Our freedom to exercise our religion is guaranteed by the establishment and free exercise clauses of the First Amendment to the Constitution of the United States, and further protected by the Religious Freedom Restoration Act.  Our freedom of speech is secured by the free speech clause of the same amendment.  Both our freedom of religion and our freedom of speech are violated by this government mandate.  This is not a Roman Catholic issue.  It is not a Reformed Presbyterian issue.  Indeed, it threatens religious organizations and people of all faiths.
Geneva’s motto, Pro Christo et Patria, “for Christ and Country,” has never been understood to suggest two equal authorities.  Rather, Jesus Christ is Lord of all, and we seek to educate students who are prepared to serve the country and society out of love for and obedience to Him.  When the state stands in opposition to Christ, we must make our stand with and for Him.  Our government should not be able to force us to buy or sell insurance that subsidizes morally objectionable treatments.  If we do not contest this mandate, we believe that we would be responsible for allowing abortions to occur.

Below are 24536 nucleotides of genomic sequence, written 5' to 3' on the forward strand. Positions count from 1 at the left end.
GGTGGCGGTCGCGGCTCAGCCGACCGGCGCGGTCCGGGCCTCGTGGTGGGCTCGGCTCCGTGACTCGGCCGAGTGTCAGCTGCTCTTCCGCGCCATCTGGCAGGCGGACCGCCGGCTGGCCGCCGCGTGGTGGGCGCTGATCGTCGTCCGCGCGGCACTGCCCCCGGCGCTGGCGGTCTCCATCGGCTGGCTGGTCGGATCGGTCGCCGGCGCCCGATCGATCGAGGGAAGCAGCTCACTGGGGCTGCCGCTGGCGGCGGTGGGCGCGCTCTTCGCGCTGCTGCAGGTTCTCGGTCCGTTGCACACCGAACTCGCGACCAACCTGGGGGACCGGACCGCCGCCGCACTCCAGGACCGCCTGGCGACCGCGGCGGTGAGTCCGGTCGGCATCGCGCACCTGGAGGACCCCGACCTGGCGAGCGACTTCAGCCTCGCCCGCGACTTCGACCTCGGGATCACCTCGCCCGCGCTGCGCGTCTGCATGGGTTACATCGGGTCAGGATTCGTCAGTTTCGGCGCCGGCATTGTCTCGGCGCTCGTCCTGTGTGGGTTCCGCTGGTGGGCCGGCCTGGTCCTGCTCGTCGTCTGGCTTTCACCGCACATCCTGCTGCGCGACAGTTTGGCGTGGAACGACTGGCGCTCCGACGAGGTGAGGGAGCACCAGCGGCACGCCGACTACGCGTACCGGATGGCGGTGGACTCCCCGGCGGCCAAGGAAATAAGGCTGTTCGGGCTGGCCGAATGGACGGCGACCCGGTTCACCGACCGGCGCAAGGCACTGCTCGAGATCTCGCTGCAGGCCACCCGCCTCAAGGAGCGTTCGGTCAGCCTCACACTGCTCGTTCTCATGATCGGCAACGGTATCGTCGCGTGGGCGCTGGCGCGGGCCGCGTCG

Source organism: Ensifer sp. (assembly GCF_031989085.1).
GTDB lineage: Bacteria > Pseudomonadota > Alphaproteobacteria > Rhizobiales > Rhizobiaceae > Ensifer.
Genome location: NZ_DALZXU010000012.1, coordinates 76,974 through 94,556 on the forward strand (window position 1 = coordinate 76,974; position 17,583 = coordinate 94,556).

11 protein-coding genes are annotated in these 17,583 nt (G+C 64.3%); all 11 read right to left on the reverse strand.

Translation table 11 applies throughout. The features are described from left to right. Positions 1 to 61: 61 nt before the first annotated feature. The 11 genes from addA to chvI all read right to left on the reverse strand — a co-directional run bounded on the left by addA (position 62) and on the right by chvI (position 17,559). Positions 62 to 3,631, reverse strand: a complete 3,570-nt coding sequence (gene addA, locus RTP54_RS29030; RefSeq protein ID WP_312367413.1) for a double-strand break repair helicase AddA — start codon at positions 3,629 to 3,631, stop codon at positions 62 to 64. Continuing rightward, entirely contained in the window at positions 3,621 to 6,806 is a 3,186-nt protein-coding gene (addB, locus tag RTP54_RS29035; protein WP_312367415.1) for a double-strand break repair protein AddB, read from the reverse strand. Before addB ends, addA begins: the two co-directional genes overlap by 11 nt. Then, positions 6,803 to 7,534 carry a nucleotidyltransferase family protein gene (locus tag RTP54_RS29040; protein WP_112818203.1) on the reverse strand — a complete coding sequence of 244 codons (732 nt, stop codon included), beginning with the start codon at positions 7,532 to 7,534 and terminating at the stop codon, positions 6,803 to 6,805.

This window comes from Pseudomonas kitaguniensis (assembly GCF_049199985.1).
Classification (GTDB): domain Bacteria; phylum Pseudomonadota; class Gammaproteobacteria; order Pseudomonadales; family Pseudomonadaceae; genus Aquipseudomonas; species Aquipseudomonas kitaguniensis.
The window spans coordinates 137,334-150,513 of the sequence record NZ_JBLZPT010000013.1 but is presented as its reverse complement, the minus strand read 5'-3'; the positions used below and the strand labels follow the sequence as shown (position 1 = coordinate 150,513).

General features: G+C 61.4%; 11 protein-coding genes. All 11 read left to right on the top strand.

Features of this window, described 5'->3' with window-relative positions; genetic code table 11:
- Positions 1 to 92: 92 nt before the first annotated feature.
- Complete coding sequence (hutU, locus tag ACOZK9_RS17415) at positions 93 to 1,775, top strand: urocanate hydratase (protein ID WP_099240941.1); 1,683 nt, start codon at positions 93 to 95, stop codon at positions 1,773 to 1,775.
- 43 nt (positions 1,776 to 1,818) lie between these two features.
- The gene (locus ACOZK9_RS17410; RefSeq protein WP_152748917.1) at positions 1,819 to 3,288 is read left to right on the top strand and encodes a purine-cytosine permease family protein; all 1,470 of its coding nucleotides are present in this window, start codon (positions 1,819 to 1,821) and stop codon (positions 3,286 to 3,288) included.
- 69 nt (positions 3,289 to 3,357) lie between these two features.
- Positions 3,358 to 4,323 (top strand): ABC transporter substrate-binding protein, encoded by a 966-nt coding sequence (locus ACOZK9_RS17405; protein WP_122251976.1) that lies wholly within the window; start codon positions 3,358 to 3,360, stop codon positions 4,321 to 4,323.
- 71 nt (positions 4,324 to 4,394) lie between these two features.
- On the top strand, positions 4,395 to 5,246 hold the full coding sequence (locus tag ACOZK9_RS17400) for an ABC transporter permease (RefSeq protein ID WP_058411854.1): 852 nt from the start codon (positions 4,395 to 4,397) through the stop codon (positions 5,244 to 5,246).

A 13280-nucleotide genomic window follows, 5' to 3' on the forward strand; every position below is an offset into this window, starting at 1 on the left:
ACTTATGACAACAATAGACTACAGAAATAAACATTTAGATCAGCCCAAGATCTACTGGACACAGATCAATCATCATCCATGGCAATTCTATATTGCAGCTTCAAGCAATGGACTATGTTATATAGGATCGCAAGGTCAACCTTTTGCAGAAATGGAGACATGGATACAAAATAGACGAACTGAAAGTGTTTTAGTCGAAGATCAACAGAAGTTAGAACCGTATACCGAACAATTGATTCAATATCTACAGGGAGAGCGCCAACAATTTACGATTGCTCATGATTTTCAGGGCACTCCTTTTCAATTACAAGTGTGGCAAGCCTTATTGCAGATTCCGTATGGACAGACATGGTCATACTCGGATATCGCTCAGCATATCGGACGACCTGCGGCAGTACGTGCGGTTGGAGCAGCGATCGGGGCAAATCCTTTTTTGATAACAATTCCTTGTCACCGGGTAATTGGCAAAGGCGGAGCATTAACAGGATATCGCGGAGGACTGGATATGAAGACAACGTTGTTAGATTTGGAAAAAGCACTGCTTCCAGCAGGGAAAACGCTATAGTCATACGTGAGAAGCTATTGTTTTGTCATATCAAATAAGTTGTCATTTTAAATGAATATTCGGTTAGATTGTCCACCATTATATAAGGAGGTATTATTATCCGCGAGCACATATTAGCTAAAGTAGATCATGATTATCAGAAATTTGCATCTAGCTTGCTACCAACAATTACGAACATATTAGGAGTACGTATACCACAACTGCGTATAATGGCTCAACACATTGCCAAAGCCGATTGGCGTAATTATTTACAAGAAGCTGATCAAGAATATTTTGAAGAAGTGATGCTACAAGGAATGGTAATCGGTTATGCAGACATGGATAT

Greg Baylor concluded our joint press conference this way: “Every American should note that a government with the power to do this to Geneva College has the power to do anything to anybody.”  Our elected officials swear to support and defend the Constitution of the United States, not distort and upend it.  Thus, Geneva College and the Alliance Defense Fund are, by this lawsuit, exercising the final right granted in the First Amendment: “to petition the Government for a redress of grievances.”  And we do so on behalf of the millions of Americans who still believe in the promises that we have inherited from the founders of this great nation.

Obama Seeks Disability Quotas

Cross-posted from Open
Market

The Obama administration is pushing quotas in the workplace
and higher education, seeking to force
businesses
that have federal contracts to hire at least 7 percent disabled
workers, and encouraging colleges to use race in admissions to achieve a
“critical mass” of black and Hispanic students — a de facto quota.  It is
also apparently drafting
an executive order about sexual-orientation discrimination among federal
contractors, an order that key administration allies would like to include